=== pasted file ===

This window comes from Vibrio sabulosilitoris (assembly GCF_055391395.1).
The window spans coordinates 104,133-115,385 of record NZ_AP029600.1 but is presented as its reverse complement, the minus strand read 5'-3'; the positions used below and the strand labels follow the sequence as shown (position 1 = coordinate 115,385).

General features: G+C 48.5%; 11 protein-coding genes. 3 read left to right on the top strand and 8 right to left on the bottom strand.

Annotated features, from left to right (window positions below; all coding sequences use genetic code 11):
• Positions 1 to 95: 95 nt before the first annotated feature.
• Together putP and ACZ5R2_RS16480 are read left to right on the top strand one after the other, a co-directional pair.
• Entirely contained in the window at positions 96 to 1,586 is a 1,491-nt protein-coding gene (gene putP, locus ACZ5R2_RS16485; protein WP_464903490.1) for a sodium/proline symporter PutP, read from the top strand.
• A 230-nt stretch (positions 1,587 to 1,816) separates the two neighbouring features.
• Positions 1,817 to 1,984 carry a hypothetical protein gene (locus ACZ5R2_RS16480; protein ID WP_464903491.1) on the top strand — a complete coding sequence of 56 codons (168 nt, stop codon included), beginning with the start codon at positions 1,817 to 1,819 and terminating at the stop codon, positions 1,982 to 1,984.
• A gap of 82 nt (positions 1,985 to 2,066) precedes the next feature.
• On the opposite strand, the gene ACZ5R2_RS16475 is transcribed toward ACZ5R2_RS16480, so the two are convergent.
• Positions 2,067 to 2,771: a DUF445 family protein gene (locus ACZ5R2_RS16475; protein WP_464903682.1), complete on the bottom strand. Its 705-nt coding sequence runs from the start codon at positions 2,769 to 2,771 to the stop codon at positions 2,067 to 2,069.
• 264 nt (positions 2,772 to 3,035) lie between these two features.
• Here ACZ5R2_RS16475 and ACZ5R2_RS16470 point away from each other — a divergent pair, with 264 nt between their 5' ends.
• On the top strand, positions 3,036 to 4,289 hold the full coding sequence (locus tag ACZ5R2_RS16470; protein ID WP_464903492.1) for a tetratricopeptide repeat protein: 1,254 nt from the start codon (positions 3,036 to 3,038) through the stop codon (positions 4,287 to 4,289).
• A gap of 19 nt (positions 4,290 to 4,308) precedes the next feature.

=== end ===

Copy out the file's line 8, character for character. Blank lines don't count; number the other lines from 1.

• A 230-nt stretch (positions 1,587 to 1,816) separates the two neighbouring features.